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Hempstead eliminates take-home car perk for appointees

On Wednesday, Newsday reporter John Asbury spoke about

On Wednesday, Newsday reporter John Asbury spoke about Hempstead Supervisor Don Clavin's plan to sell or return some of the 40 take-home vehicles he has taken back from department heads and deputies. Credit: Howard Schnapp

Hempstead Supervisor Don Clavin has eliminated 40 take-home vehicles for town commissioners and department heads and said the town plans to sell some of the fleet or return the cars to the town’s motor pool.

Clavin made the announcement Wednesday standing in front of dozens of Jeeps and other take-home vehicles that town officials project will save $616,000 over five years.

Clavin had vowed during his campaign to eliminate all take-home vehicles for appointed exempt government employees. The town began collecting vehicles last month after he took office and started a review of the fleet.

Vehicles will still be used by some union employees and allowed for commissioners in individual cases with the approval of Clavin’s chief of staff Joe Nocella.

“We have discovered approximately 40 take-home vehicles being used by department heads and deputies, not only for their daily purpose of government service, but for the ability to go home and travel to and from their home,” Clavin said. “Well, we’ve changed the rule.”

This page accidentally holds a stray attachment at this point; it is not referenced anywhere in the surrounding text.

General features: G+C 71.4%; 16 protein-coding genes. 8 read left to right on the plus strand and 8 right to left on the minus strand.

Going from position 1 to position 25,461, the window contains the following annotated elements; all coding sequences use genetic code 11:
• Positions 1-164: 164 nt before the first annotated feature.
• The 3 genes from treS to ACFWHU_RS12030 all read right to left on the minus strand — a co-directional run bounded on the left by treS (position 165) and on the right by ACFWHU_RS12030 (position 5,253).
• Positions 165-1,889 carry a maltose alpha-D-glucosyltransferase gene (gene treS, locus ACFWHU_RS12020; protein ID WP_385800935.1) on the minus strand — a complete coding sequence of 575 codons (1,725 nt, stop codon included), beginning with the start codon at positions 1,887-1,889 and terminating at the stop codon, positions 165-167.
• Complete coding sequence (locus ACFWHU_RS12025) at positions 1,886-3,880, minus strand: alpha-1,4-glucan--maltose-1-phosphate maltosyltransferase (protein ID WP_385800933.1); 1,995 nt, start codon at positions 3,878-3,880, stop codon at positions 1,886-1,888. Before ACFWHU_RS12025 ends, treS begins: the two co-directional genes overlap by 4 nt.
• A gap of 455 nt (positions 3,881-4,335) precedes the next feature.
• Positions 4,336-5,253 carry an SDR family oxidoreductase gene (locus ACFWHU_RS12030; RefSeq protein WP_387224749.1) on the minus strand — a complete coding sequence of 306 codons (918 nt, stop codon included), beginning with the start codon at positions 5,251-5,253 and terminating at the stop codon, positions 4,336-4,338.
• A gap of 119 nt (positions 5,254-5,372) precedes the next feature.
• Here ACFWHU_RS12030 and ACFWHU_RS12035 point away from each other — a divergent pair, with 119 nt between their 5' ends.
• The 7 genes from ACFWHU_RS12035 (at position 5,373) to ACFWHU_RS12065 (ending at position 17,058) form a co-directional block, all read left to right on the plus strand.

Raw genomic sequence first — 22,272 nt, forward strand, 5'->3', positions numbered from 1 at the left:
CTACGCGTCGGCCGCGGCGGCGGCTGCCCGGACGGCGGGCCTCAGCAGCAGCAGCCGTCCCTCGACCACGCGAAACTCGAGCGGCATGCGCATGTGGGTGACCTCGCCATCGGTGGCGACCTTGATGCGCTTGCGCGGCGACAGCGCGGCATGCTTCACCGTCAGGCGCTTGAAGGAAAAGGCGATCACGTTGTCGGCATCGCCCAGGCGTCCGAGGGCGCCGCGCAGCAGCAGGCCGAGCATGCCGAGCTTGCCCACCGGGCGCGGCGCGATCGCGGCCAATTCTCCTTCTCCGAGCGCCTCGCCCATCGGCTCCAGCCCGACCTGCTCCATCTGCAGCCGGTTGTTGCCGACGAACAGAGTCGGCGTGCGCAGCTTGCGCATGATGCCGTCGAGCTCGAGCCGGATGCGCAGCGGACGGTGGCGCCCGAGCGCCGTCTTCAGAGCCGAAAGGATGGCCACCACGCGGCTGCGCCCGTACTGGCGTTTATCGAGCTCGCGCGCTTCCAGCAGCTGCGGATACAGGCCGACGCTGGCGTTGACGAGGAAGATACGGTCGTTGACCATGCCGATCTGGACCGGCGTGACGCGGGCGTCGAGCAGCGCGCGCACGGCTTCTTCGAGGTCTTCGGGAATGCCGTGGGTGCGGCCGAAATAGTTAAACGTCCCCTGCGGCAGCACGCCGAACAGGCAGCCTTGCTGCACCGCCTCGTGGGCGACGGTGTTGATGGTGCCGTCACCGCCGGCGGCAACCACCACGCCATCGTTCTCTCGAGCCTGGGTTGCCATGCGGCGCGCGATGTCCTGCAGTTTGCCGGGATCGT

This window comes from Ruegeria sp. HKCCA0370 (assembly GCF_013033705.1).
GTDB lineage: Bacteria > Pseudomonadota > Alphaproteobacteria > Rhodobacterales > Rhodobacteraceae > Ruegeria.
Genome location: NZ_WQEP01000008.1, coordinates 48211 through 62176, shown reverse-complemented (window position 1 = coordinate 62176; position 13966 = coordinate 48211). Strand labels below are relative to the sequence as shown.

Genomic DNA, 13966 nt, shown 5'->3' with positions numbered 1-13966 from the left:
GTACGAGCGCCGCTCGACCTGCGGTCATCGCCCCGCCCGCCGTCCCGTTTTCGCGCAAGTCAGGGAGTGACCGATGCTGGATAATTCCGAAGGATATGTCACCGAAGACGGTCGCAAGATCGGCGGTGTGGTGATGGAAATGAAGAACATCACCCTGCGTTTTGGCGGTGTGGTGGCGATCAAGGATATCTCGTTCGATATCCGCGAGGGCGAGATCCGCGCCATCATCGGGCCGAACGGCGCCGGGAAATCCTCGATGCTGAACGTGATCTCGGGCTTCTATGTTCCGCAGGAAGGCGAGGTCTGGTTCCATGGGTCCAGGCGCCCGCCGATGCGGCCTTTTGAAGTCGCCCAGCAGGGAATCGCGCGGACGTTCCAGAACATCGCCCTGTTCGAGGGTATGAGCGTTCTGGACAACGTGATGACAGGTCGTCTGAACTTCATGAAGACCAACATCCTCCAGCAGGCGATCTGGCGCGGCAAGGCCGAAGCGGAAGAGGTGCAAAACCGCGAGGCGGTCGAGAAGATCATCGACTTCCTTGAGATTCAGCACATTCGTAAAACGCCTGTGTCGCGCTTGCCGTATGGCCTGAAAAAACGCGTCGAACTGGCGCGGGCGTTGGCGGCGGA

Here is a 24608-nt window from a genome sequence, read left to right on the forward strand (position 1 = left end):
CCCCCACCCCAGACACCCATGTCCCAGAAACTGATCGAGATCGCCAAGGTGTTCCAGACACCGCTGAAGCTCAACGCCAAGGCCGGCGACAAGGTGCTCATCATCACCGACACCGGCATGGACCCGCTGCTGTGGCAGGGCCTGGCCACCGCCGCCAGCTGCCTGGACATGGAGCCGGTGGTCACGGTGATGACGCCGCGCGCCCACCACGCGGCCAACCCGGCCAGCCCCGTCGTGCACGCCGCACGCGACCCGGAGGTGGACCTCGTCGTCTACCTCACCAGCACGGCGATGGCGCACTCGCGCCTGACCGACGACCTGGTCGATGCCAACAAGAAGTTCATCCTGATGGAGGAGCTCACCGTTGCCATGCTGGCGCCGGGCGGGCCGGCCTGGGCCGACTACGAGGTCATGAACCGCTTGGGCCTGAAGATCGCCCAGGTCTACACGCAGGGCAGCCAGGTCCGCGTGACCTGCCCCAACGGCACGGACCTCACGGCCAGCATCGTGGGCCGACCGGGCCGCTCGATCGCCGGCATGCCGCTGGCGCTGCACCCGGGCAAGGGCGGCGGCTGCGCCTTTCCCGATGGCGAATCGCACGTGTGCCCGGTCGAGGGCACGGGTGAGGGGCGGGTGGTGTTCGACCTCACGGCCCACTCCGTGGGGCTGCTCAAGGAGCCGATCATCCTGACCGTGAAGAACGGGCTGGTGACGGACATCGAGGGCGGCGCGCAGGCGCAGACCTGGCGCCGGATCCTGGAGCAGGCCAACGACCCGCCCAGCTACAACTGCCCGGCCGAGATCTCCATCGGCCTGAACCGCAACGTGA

The town expects to save $462,000 by selling or reassigning 21 newer model cars and Jeeps.

The town is consolidating the remaining 19 vehicles into interdepartmental pool vehicles for town employees to use during work hours. The pool vehicles will be stationed at town facilities and also be available during emergency situations, Clavin said.

Town officials estimated the pool vehicles will save the town $154,000 in gas and maintenance costs over five years.

Clavin said the proceeds of vehicles sold and savings of take-home maintenance costs will be used for town road projects and community programs. Vehicles will be listed for auction on the town’s website in the coming weeks.

Savings were calculated based on fuel costs, reduced maintenance and repairs, reduced liability risks and collision claims.

“In simple terms it translates to savings for taxpayers,” Clavin said. “There is always going to be a need and a use for a vehicle in different government departments, and we recognize that. We also need to recognize these are taxpayer dollars and we need to be very cost effective and efficient.”

Clavin said he turned in his town vehicle last year and drives his family’s 2009 Chevy Tahoe.

The remaining vehicles will be labeled with the town seal, department and a telephone number, but will not list the names of Clavin or other elected officials.

“We get calls from people’s neighbors saying, 'I know that person’s a pencil pusher for the town why do they need a vehicle?' ” Councilman Dennis Dunne said. “It kind of makes sense.”

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